Emergency Care of Orphaned Birds

If you know that the chick is injured or orphaned, the following measures are recommended:

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    • Line a clean margarine or similar container with paper towels and place the baby in it. This will provide support for the bird and mimic the comforts and feel of its nest.
    • If possible, take to, or consult with, a bird vet or experienced wildlife rehabilitation center
    • Keep the chick secure and warm in a box / container. UNLESS the chick is fully feathered, the temperature in the box should be between 80 and 90 F. A lamp with a 40 or 60 watt bulb should provide enough heat, but don’t put the lamp directly over the bird. Baby chicks should have enough room to “self-regulate” their temperature. They should have enough room to either move away from the heat source or closer — their own comfort level will dictate that. Make sure it doesn’t get over-heated. If it starts open-mouth breathing or its neck is outstretched, it is too hot.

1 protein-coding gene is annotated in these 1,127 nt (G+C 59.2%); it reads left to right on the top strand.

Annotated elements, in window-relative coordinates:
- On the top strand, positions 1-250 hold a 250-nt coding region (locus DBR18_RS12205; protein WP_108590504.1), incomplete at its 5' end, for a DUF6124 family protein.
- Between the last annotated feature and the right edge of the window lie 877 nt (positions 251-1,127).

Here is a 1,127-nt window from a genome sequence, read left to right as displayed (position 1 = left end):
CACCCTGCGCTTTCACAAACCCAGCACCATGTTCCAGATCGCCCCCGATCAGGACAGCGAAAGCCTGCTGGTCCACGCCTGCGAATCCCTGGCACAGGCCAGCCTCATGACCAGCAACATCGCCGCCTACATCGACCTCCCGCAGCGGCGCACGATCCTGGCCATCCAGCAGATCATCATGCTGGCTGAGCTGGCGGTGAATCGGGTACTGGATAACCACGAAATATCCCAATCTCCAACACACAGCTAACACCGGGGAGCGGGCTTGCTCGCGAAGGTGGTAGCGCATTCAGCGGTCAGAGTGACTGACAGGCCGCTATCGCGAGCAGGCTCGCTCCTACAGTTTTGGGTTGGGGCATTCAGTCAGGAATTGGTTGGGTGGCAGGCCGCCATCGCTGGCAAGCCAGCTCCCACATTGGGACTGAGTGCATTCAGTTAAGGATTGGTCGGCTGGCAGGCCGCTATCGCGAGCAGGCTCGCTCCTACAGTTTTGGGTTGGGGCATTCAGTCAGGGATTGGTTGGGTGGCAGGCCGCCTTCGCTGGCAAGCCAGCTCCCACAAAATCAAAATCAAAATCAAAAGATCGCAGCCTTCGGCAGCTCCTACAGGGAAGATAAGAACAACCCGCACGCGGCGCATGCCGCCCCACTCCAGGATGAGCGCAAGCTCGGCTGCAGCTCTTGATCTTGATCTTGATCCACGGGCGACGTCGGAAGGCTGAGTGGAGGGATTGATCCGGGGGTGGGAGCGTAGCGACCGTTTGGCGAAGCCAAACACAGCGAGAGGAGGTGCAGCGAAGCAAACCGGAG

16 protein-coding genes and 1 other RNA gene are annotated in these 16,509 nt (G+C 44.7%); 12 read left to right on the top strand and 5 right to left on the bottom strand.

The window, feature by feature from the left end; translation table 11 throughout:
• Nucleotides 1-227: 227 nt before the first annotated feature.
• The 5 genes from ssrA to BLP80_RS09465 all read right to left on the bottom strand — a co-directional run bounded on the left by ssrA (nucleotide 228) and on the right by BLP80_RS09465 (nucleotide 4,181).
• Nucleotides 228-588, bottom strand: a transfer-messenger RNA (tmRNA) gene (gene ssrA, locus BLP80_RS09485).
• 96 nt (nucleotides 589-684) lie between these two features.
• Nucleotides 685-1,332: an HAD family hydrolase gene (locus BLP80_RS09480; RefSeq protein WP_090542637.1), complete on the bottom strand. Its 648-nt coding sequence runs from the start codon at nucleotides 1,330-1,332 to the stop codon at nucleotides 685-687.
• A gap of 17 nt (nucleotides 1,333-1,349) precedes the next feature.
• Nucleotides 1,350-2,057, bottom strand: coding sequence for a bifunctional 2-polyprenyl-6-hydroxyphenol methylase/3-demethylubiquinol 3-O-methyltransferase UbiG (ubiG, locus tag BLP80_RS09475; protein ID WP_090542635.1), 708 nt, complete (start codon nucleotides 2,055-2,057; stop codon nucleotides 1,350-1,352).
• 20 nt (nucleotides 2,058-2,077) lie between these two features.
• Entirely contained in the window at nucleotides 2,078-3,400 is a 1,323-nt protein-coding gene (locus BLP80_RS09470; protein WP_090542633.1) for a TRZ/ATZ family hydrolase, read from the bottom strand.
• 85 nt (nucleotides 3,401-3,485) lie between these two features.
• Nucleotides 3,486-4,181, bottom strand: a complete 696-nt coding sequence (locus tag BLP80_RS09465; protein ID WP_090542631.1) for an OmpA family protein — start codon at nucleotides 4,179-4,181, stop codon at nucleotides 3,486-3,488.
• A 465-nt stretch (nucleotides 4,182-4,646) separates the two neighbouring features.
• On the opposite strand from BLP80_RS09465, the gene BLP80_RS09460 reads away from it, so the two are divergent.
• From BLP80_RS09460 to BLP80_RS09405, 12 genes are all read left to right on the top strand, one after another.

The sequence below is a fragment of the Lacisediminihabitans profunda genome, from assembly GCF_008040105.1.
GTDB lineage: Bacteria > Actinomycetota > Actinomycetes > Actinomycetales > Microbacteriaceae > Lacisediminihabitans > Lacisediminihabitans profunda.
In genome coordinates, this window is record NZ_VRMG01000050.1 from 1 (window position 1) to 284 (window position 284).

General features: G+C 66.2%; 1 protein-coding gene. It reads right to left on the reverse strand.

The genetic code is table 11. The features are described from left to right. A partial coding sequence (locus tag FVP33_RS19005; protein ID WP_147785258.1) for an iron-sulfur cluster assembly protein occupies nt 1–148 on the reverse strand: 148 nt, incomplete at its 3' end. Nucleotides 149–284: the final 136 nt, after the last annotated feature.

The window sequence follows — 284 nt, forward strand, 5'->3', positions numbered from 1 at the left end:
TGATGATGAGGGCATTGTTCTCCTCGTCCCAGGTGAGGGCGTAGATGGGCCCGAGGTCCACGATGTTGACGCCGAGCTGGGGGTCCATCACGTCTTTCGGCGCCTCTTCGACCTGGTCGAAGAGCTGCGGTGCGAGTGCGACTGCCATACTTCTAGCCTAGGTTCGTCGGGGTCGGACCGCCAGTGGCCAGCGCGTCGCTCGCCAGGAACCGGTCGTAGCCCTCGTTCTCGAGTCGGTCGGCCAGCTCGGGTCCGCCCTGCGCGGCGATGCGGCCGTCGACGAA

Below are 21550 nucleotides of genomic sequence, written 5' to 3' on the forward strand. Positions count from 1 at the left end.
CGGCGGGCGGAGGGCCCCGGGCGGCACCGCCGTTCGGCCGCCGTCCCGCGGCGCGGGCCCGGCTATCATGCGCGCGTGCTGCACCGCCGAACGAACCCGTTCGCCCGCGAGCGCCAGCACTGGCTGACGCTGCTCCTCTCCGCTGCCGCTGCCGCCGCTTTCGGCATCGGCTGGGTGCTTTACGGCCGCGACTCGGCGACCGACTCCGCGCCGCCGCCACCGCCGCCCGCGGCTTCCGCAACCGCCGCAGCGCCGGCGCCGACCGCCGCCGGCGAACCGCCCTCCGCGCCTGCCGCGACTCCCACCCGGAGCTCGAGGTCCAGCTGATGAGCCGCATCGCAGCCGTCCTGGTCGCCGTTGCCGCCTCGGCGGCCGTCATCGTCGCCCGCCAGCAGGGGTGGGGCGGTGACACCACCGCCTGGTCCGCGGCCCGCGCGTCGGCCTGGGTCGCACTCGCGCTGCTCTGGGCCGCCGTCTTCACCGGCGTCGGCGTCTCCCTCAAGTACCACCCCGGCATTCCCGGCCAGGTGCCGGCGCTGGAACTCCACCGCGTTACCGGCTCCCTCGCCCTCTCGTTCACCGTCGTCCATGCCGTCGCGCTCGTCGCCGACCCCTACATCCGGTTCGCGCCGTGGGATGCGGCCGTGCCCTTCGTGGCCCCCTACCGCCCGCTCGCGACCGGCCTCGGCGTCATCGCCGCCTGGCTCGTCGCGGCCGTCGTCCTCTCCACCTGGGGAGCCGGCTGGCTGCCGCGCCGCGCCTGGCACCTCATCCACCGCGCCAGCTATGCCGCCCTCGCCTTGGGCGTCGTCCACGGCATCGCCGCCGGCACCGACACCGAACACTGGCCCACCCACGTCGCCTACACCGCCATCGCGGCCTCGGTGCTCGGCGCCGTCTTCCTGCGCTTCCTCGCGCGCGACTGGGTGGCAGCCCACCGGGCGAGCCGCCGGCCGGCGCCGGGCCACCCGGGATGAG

• Cover the box to cut down on disturbance to the bird, eliminate drafts, and prevent the bird from getting out of the box.
    • Food:
      • Provide emergency food for the baby bird. Soak dry cat food in water until it is completely wet and soft. Break the food into small pieces and place them in the bird’s mouth. The wet cat food will provide all the liquid necessary. Nestlings require frequent feedings, as much as every 30 minutes from dawn to dark.
      • Note – the above only applies to seed and insect-eating bird species only- NOT to hummingbird (nectar-feeding) bird species that have different dietary requirements. It is recommended that you consult with someone experienced in the rehabilitation of hummingbirds.
      • Find an experienced wildlife rehabilitator
    • Water: Do not try to get the baby to drink water.
    • Related Resources:

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